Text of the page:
Strep Pharyngitis Testing in Toddlers?

This is the five-hundred-fifty-first Ped EM Morsel… and on this occasion, I wanted to make it pretty simple and straight forward (in contrast to the 550th Morsel). While we are all currently “managing” the chaos conjured by COVID-19, we still must remain vigilant for the other innumerable conditions that cause patients to present to our EDs. Now that children are back in school, it is time for Strep Pharyngitis to become a common entity that we encounter. We have previously discussed several topics related to this common infection (ex, Bicillin, Rheumatic Fever, Pericarditis, Post-Strep GN), but we also need to remind our colleagues that while we are vigilant, we must also remain reasonable. Clearly, you all know this information, so please help to disseminate to those who do not, as inappropriate testing has negative consequences. Let us take a brief look at the issues with Strep Pharyngitis testing in toddlers:

Strep Pharyngitis Testing: IDSA Guidelines

  • Recall, in 2012, the Infectious Disease Society of America (IDSA) updated their published guidelines on testing for Group A Streptococcal Pharyngitis. [Shulman, 2012; 22965026]
  • Recommendations for Diagnosis of Group A Strep Pharyngitis: [Shulman, 2012; 22965026]
    • Diagnosis is made by Rapid Antigen Detection Testing and/or culture, NOT by clinical features alone.
      • The Centor Criteria are useful for their negative predictive value.
      • The Centor Criteria is better to “rule-out” the disease, not diagnosis it.
    • If Rapid Antigen Detection Testing (RADT) is negative, then throat culture should be performed.
      • The RADT is not sensitive to rule-out the illness on its own.
      • The RADT is specific enough to make the diagnosis, so a culture is not needed if the test is positive.
      • For Adults, because the risk of subsequent acute rheumatic fever is exceptionally low, a negative RADT does NOT need to have a follow-up culture.
  • Recommendations for who should NOT be tested: [Shulman, 2012; 22965026]
    • Testing is NOT recommended for those patients with features most consistent with viral etiologies:
      • Cough, rhinorrhea, hoarseness, and oral ulcers
      • It is estimated that ~20% of children are carriers of Group A Strep, so indiscriminate testing may find strep that is not the etiology of the symptoms!
    • Testing is NOT recommended for children < 3 years of age!
      • Acute rheumatic fever is rare in children < 3 years old.
      • Select children < 3 years old with other risk factors may be considered – like the symptomatic child with sibling who has KNOWN Strep pharyngitis.
    • Testing is NOT recommended for ASYMPTOMATIC household contacts.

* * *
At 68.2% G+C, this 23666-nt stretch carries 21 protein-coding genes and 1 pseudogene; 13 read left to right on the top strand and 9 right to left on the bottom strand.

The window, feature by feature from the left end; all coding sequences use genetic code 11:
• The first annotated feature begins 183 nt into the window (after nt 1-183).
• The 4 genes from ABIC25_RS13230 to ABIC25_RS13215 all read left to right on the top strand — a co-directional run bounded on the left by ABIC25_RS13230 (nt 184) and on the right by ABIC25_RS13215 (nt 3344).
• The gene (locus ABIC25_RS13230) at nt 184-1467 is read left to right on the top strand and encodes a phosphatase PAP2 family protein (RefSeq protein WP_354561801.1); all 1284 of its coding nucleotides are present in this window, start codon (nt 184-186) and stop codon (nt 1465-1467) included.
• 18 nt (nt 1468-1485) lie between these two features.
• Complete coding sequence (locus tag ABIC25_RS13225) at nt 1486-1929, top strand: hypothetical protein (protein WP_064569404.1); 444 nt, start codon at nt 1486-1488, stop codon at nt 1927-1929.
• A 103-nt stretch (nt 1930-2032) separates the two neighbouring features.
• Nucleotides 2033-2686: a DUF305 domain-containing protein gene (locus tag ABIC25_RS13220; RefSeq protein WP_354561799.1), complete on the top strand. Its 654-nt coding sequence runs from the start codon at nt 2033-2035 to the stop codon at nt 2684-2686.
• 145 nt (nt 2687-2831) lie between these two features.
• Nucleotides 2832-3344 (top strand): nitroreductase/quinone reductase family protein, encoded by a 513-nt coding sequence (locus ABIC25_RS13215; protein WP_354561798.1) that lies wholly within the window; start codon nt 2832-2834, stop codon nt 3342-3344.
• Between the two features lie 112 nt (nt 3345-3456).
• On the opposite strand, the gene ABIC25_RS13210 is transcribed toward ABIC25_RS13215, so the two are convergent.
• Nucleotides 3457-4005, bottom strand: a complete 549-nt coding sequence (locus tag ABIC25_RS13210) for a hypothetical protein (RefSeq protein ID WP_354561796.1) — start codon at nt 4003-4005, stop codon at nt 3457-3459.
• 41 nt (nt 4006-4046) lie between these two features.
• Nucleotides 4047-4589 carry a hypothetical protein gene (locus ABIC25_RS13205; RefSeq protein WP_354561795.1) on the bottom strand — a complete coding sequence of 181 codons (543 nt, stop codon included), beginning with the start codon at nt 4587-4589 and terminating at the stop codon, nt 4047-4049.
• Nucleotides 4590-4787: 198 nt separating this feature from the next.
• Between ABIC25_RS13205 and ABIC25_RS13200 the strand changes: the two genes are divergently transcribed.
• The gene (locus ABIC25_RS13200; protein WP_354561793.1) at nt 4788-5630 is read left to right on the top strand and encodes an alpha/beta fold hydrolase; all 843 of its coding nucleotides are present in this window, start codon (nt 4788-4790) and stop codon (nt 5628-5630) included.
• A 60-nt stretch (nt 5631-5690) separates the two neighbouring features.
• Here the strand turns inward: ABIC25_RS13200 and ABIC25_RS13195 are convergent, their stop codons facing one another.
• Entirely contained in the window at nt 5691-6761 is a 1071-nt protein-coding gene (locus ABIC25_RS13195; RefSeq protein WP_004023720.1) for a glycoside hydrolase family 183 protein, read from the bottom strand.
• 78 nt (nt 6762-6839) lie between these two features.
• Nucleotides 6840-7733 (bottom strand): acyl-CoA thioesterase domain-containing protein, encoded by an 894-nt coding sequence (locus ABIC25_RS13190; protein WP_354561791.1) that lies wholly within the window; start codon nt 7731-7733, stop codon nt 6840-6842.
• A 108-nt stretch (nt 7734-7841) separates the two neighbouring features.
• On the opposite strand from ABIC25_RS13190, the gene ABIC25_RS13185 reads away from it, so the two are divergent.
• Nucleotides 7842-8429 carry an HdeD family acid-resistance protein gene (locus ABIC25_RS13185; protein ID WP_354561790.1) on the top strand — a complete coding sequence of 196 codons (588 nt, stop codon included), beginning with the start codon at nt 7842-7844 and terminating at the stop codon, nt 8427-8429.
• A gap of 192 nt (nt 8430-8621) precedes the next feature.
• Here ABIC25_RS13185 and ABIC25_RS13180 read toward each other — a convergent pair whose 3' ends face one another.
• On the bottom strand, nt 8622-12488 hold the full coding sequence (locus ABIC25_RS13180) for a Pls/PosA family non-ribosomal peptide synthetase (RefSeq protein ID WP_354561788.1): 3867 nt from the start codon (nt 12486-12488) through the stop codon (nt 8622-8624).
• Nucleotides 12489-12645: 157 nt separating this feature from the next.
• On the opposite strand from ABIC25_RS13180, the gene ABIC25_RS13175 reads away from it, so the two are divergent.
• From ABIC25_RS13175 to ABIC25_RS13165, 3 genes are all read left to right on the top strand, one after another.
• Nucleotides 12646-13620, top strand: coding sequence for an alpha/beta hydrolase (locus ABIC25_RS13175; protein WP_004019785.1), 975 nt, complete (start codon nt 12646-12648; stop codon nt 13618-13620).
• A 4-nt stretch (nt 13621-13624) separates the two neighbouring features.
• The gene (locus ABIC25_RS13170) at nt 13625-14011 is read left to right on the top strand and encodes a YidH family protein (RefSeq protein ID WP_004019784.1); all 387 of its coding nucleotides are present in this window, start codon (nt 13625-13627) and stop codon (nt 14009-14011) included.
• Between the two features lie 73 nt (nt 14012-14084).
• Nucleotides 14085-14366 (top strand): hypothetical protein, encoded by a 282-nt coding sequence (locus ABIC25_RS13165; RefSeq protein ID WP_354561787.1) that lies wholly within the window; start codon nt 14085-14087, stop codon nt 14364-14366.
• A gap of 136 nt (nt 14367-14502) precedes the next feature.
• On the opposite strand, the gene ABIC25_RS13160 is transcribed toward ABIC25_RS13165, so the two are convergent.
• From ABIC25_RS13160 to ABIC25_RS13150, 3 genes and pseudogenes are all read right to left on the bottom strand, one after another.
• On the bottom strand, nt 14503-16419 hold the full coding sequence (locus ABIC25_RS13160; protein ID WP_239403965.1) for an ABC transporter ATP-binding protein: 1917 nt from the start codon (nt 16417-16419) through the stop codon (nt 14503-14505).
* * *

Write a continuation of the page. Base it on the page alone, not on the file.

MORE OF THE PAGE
Strep Pharyngitis Testing: Inappropriate Testing

  • Unfortunately, it is known that recommendations in the IDSA guidelines are often overlooked or disregarded. [Thompson, 2021; 34417790]
  • In recent study, it was found that ~40% of Pediatric ED encounters who received treatment for Group A Strep Pharyngitis were not compliant with the guidelines. [Thompson, 2021; 34417790]
    • The majority had inconsistent presentation for GAS (ex, viral symptoms) (67%).
    • The second most common violation of the the guidelines were for testing and treating children < 3 years of age (48%).
  • 51% of those who were tested inappropriately received antibiotics. [Thompson, 2021; 34417790]
  • Interestingly, those who were tested inappropriately were MORE likely to have return encounters (13% vs 10%, P<0.001). [Thompson, 2021; 34417790]
  • Inappropriate testing exposes children to unnecessary risk: [Thompson, 2021; 34417790]
    • Adverse and allergic reactions to antibiotics
    • Increased chance of returning to the ED
      • Additional loss of work/school
      • During which, the second visit the patient is usually appropriately diagnosed as having a viral etiology of their illness.

Moral of the Morsel

  • Less than 3, let it be. Rheumatic fever is extremely rare in this age group, so strep pharyngitis testing introduces mostly risk with very limited reward.
  • Education is the best medicine. Sometimes taking another 2 minutes to explain the differences between viral and bacterial infections and the hazards of indiscriminate testing will benefit not just the patient/family but also your colleagues and the strained medical systems.

References

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Sean M. Fox
I enjoy taking care of patients and I finding it endlessly rewarding to help train others to do the same. I trained at the Combined Emergency Medicine and Pediatrics residency program at University of Maryland, where I had the tremendous fortune of learning from world renowned educators and clinicians. Now I have the unbelievable honor of working with an unbelievably gifted group of practitioners at Carolinas Medical Center. I strive every day to inspire my residents as much as they inspire me.
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